Acupuncture F.A.Q.

By Milos

What is Acupuncture?

Acupuncture is the main tool of Chinese Traditional Medicine (TCM). It is used to treat health on Physical, Emotional, Intellectual, Spiritual and Sexual level – in other words, it can address any and improve all health issues.

How does Acupuncture work?

Ancient Chinese observed that all of our body functions, talents, abilities, senses, emotions and even feelings can be traced to one of the 12 Organs in our body. When we are healthy, it is because all 12 Organs receive the energy they need to work well. According to TCM, disease happens when one or more of the Organs stop performing well as they don’t receive the energy they need. Acupuncture works by sending more energy to the Organs that are deficient.

What can Acupuncture treat?

Instead of trying “to fix things”, Ancient Chinese recognized our body’s amazing ability to heal itself. This is the ultimate difference between Western Medicine and Eastern Medicine: in the East, they assumed that humans will never be able to repair the body as well as the body can repair itself. After all, it is the body that build all of its Organs, tissues and systems, it is the body that repairs itself constantly, produces energy needed to keep going, replaces old cells, defeats invaders of any kind, etc.

By learning how to stimulate body’s ability to heal and repair, Ancient Chinese discovered and perfected medicine that can address any and all health problems on physical, emotional or even spiritual level.

How long do the benefits last?

Usually, there is a noticeable relief after each session with gradual return of the symptom.  After each session, the amount of time the treatment “holds” becomes longer and longer until the symptom does not come back. Once the symptom is gone for a few weeks and there is Ease in the body, the results are usually permanent.

How often should I have Acupuncture?

According to TCM, in our body, there is “either Ease or a Disease”. The feeling of Ease is the consequence of a good flow of energy (Chi) that circulates the body, feeding Organs as well as tissues, muscles and bones. In the beginning, it is recommended to have sessions every 4 to 5 days or not less then once a week. After the symptoms start to fade the sessions can be spaced to once every 10 days or 2 weeks. When balance is restored, an occasional treatment (once a month or even once every 6 months) will help keep the body in good shape but it is not required.

How many treatments do I need?

It depends on your condition, age, how long have you had it and how is your lifestyle. Genetics can also play a part but to a much lesser degree then is commonly thought. Some problems like migraines or digestive issues can be resolved in one of just several sessions. Most problems require between 5 and 15 sessions with long term, chronic conditions taking longer.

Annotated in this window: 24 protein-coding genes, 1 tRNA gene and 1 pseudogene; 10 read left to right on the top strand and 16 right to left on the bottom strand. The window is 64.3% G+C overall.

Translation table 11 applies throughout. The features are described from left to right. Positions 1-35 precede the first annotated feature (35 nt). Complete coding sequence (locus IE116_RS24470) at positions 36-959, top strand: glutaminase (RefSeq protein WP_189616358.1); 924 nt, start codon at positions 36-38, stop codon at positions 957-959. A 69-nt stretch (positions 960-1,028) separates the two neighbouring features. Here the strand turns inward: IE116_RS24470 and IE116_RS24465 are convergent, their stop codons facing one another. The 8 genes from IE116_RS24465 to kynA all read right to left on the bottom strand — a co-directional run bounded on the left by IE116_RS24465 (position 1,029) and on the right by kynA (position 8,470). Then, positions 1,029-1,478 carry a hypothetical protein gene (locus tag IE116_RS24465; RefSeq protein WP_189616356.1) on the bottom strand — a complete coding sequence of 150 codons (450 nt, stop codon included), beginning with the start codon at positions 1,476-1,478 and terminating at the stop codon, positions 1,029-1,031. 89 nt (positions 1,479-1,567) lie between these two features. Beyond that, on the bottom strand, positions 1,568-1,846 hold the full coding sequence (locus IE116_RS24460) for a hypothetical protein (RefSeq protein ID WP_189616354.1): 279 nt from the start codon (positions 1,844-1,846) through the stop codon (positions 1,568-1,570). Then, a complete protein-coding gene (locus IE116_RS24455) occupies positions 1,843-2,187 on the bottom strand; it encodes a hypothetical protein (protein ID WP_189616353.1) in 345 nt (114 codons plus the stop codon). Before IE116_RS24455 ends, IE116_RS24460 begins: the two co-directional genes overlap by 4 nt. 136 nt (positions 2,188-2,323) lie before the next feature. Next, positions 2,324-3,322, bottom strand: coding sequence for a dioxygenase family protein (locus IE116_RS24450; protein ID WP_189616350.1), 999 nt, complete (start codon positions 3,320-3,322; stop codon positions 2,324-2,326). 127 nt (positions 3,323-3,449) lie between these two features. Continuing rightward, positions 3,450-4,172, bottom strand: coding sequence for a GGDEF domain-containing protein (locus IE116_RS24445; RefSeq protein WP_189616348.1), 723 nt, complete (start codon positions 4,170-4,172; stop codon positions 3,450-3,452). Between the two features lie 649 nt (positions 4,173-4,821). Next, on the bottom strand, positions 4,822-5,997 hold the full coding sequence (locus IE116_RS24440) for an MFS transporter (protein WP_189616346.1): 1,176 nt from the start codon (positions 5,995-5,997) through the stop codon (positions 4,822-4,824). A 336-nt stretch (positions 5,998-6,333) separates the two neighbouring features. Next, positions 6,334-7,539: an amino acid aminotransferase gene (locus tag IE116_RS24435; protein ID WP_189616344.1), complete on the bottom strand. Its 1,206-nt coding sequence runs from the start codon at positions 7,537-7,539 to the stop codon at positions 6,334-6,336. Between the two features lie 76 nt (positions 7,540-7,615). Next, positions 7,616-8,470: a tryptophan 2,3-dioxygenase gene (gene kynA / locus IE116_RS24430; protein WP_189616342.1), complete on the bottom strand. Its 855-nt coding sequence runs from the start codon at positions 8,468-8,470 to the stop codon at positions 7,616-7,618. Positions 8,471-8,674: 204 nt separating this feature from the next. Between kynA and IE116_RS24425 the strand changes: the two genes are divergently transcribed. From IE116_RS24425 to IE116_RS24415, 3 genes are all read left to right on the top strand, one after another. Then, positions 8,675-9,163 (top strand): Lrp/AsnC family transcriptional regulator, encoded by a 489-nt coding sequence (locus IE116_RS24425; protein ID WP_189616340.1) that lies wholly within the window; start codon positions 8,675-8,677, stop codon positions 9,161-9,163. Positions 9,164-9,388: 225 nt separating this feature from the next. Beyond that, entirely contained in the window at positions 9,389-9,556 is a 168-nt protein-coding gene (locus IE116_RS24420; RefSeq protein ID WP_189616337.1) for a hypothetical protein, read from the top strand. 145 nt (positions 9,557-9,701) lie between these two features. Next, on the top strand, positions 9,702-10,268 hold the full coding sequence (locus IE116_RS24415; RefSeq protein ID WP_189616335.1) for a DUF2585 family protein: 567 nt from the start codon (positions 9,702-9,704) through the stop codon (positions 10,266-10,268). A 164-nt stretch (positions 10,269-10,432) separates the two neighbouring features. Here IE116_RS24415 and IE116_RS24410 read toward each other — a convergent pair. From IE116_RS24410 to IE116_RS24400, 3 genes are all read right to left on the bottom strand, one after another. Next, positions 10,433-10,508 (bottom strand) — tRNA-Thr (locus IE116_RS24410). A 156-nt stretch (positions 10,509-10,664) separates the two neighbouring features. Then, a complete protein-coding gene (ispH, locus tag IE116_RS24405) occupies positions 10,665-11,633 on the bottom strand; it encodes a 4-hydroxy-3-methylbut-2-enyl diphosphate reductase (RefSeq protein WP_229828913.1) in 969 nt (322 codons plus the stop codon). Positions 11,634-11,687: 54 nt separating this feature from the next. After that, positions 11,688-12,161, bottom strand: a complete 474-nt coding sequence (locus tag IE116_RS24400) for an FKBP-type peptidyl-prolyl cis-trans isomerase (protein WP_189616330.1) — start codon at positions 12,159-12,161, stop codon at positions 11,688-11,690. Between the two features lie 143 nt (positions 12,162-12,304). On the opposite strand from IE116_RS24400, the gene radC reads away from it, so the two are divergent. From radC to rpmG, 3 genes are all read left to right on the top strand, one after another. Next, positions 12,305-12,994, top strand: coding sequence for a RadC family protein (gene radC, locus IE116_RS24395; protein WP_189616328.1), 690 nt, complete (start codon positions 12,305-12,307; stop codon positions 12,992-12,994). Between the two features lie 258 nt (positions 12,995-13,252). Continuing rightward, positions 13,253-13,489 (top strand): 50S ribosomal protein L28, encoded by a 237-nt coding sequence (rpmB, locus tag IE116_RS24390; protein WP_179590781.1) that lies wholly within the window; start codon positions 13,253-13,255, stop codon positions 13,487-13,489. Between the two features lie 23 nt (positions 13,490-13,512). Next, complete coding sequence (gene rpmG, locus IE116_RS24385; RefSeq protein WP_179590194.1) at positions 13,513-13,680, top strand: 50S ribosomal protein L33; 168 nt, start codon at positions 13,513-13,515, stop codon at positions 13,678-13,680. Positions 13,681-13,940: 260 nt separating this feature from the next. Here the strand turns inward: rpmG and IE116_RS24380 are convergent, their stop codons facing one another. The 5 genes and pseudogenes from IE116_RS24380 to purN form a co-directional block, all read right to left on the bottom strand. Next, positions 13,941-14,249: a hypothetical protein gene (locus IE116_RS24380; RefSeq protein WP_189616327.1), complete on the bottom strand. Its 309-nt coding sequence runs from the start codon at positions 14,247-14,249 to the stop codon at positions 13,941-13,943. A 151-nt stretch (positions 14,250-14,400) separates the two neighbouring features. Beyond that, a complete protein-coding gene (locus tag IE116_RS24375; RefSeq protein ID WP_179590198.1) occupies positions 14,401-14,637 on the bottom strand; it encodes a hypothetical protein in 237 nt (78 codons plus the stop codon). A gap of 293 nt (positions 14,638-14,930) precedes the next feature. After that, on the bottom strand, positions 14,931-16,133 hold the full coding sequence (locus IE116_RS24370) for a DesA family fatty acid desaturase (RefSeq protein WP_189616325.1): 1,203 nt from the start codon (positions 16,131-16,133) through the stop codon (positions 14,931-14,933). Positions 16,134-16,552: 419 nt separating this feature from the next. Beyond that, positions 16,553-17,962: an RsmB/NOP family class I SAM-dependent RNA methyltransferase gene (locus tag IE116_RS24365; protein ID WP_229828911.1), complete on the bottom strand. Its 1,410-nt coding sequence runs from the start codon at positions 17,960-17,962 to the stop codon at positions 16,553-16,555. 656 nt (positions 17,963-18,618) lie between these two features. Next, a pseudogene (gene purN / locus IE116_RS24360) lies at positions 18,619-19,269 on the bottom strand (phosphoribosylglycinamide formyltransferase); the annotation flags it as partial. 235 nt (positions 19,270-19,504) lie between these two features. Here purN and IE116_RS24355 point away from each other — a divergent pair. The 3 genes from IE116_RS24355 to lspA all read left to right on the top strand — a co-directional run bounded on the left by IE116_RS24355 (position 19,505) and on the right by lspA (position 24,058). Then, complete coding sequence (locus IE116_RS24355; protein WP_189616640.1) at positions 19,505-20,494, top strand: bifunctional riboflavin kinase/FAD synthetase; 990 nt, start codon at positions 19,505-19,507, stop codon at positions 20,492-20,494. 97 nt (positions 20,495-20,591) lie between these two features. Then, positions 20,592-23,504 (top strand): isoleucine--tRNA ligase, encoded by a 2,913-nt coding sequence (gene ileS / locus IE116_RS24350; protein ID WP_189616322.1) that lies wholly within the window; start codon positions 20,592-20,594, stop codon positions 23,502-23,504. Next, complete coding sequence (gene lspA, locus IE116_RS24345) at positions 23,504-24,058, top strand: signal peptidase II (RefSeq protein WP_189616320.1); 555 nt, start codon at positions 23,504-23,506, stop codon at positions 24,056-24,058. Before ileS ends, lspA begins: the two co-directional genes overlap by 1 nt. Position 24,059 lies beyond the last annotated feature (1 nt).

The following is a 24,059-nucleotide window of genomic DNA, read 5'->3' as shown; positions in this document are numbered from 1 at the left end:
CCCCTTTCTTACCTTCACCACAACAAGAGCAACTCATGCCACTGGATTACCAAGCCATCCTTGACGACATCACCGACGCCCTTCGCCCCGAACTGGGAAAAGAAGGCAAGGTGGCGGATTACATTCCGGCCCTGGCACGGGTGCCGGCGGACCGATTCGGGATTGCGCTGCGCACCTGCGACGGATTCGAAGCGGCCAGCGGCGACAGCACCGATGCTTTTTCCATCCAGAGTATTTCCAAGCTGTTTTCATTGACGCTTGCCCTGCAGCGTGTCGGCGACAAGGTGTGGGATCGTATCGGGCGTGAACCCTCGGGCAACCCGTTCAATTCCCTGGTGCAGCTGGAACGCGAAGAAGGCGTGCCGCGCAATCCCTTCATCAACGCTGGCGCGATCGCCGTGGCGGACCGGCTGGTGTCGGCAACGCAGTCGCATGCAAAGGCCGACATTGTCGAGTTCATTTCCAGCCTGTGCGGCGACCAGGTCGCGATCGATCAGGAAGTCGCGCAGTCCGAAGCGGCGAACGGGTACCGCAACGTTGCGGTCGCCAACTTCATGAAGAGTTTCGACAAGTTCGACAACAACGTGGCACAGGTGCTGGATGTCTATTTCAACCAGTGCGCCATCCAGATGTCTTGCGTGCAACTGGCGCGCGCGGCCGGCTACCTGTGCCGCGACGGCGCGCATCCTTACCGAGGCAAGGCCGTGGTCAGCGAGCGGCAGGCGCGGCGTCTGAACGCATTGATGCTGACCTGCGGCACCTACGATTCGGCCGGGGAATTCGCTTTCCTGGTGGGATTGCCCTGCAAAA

What is TCM?

TCM or Traditional Chinese Medicine is a collection of tools and methods for improving and maintaining human health. It includes Acupuncture, Moxibustion, Herbal Medicine, Chi Gong and Tai Chi exercising arts and Tui Na method of massage for healing.

What is “Five Elements”?

The Law of  Five Elements is one of the fundamental laws of TCM and of Chinese Philosophy as well. It states that: “All energy in the Universe moves in five phases: birth and growth, maturation, peak, decline and death”.  Ancient Chinese called these “phases”: Wood, Fire, Earth, Metal and Water and observed that they also match Organs, emotions, tendencies, talents in humans. According to the FIve Element theory, Chi moves through the body in the following order: from Heart to Small Intestine, Bladder, Kidney, Gall Bladder, Liver, Lung, Large Intestine, Stomach, Spleen and then back to Heart. The Five Element law allows us to understand the energy flow and complex relationships between the Organs.  It allows one to see the body as a unit instead of a bunch of independent parts. According to Ancient Chinese: everything is everything, always connected and inseparable.

Why don’t we know more about Acupuncture?

(See above) Our whole educational system is based exclusively on (western) scientific methods and topics. Eastern Medicine does not follow the process or structure of Western Science. Therefore, we don’t get any exposure in our educational system until we decide to commit to PHD level programs in Eastern Medicine. Despite lack of information, Eastern Medicine is seeing an explosion in popularity in the West. And that alone should make skeptics wonder.

“This is all nonsense!”

We are so depended on our scientific way of thinking that anything that doesn’t match established views sounds like blasphemy. But that is how we first reacted to the idea that Earth is not flat, that we are not the center of the Universe or that “all humans are created equal”. Being closed minded never made anyone right.

Chinese Medicine proposes that there is a flow of energy that moves through our bodies healing and repairing tissues, feeding the Organs with necessary “juice”. This is not far fetched at all. If anything, isn’t it curious that all of our Organs move while performing their duties but we believe that only our Heart has an electric node giving it impulse to beat? No one seems to ask what makes Stomach or Large Intestine move. No one but Ancient Chinese who said 3000 years ago that “everything is energy”.

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